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Costa Rica Tourism Guide 1940

by rpetersen

Costa Rica in 1940 ?  Yes.  You are reading correctly Costa Rica in 1940 !   I recently had the opportunity to discover older books I had in storage and came across the “Costa Rica’s Guide” for 1940 which was actually published in October of 1939.

Costa Rica Guide 1940

Costa Rica Guide 1940

At the time the population of Costa Rica was 623,414 of which San Jose had 202,739 and Alajuela 130,967.   The top two exports of Costa Rica were Coffee which accounted for $4.9 million dollars and Bananas which were $ 2.8 million.

On the banking front the total assets of what is today one of the largest banks in Costa Rica the Banco de Costa Rica was $10.9 million dollars and the Costa Rica currency the Colon was valued at 5.6 Colones to US$ 1.  in 1939 the Balance sheet of Banco de Costa Rica fit on 1/4 of a page.

Costa Rica has always been a pioneer in the generation of electric power and and it was interesting to read in the Guide a story about how San Jose was one of the world’s pioneers in the application of electricity.  guide40_electricityAccording to the article the first electric street lighting system was introduced in the Cleveland exposition in 1879 and a Costa Rican that was attending the exposition came back intent on on adopting the same system in Costa Rica.  Costa Rica went on to create an enviable hydroelectric system that continues to be a major source of power to this day.

The main tourism attraction in Costa Rica at the time was Irazu Volcano.  At that time it was more accesible then the Poas Volacano is today.  In the picture below you have “tourists” enjoying the Irazu Volcano



Those of us that live in San Jose and have to maneuver through its traffic can certainly appreciate the view in the following picture from 1939 which shows a single car on what is now one of the busiest streets in the country.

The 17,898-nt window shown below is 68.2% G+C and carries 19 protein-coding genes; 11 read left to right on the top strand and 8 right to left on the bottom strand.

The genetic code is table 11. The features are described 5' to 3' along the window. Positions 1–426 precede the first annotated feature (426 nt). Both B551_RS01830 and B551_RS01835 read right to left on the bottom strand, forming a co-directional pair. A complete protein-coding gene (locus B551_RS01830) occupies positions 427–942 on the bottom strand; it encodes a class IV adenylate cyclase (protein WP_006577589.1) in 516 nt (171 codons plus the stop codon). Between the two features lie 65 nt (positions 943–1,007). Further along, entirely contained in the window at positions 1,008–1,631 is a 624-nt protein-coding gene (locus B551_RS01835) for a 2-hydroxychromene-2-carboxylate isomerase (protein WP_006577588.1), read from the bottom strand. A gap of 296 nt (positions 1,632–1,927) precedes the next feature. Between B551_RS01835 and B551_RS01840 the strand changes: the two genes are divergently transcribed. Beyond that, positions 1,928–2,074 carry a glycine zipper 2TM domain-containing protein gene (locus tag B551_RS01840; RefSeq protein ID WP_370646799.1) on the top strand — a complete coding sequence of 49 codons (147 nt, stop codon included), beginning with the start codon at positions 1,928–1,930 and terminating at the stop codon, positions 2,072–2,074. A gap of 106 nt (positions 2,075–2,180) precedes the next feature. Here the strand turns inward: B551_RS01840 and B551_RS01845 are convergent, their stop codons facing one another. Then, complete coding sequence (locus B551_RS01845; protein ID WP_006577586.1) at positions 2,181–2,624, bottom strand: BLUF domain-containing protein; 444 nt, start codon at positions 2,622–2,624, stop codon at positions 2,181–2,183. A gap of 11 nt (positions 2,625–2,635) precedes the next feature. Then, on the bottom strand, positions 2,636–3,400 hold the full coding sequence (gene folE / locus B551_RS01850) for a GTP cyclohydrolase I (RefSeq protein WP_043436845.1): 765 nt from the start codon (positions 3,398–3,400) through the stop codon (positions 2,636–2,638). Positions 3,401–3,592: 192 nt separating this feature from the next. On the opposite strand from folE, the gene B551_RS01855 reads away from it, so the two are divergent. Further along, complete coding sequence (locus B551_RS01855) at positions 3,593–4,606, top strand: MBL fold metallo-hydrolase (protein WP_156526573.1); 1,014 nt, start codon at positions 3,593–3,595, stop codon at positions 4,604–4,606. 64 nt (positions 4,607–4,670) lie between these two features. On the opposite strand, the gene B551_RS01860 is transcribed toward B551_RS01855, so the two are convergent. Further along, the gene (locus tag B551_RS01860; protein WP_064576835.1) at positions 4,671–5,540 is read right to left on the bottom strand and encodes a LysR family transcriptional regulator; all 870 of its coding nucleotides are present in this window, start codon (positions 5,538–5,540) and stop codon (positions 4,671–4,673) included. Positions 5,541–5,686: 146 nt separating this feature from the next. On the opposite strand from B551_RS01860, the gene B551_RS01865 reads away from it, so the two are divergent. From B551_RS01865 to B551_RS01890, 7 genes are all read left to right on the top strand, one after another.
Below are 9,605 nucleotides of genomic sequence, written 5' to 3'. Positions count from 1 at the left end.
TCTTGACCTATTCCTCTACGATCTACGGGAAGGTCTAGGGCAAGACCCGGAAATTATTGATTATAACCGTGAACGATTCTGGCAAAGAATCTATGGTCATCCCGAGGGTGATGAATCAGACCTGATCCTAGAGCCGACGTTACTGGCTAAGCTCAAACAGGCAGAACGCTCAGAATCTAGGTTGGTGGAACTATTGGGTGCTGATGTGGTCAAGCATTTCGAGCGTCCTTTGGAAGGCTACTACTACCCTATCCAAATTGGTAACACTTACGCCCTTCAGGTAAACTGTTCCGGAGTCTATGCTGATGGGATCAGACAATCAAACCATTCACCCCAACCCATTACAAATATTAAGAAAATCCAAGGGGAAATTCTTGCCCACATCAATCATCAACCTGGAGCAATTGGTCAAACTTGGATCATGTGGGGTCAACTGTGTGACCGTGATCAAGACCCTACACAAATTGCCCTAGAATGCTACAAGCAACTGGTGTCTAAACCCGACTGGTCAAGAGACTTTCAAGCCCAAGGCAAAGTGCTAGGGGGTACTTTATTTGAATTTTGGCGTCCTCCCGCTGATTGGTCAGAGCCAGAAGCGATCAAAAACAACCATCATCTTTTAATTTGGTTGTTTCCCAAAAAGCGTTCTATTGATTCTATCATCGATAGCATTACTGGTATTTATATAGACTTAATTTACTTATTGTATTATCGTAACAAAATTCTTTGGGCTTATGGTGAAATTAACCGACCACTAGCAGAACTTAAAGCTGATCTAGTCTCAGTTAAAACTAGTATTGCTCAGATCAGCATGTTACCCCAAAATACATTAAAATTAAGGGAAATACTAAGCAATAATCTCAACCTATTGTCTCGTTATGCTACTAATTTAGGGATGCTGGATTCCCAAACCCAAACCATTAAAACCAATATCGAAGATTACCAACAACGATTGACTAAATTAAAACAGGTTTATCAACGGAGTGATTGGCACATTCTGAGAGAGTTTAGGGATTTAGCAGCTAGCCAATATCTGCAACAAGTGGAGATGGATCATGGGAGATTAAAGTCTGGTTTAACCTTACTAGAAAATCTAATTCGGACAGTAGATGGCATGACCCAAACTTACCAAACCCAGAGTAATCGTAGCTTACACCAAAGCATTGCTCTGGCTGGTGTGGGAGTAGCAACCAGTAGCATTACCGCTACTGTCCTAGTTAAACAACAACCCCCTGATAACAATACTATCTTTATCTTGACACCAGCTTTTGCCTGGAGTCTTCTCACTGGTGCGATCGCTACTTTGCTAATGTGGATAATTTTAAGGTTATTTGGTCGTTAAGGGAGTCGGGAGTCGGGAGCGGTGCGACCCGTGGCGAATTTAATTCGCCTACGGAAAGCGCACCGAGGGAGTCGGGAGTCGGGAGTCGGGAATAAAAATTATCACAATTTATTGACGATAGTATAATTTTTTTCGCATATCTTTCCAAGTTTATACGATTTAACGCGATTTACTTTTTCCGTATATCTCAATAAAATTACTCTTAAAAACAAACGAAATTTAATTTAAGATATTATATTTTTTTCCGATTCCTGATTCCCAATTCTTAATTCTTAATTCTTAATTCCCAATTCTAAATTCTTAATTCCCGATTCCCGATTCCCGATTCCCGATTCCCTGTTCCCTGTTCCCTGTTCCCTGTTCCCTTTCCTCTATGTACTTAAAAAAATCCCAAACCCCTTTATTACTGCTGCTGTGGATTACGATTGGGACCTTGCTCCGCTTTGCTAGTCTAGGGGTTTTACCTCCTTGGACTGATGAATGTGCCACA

Costa Rica 1940 Street


For the Tourists that visited San Jose in 1939 the most elegant hotel at the time was the Gran Hotel Costa Rica located in front of the National Theater in downtown San Jose.   A standard room today will cost you about $100 a night whereas in 1939 the standard room went for $5.00.   In the image on the left you can see the cost of a nights stay at some of the popular hotel and B&B known as Pensiones in the city of San Jose.

The tourism guide included “Tourist Immigration” information letting tourists know what was required for the legal entry and stay in Costa Rica.  Just like it is today those tourists arriving in Costa Rica were required to show a return ticket back to their country of origin or else post a bond for the equivalent value.

The Guide described tropical Costa Rica as the ideal place for an “lover of Peace, Tranquility and Beautiful Scenery..”  That was the Costa Rica of 1939.

If you want to see what Costa Rica looked like in 1947 there is an interesting travel film from that time which starts with a landing at the International Airport which was located in what is today the Sabana park.   You can see the video here:




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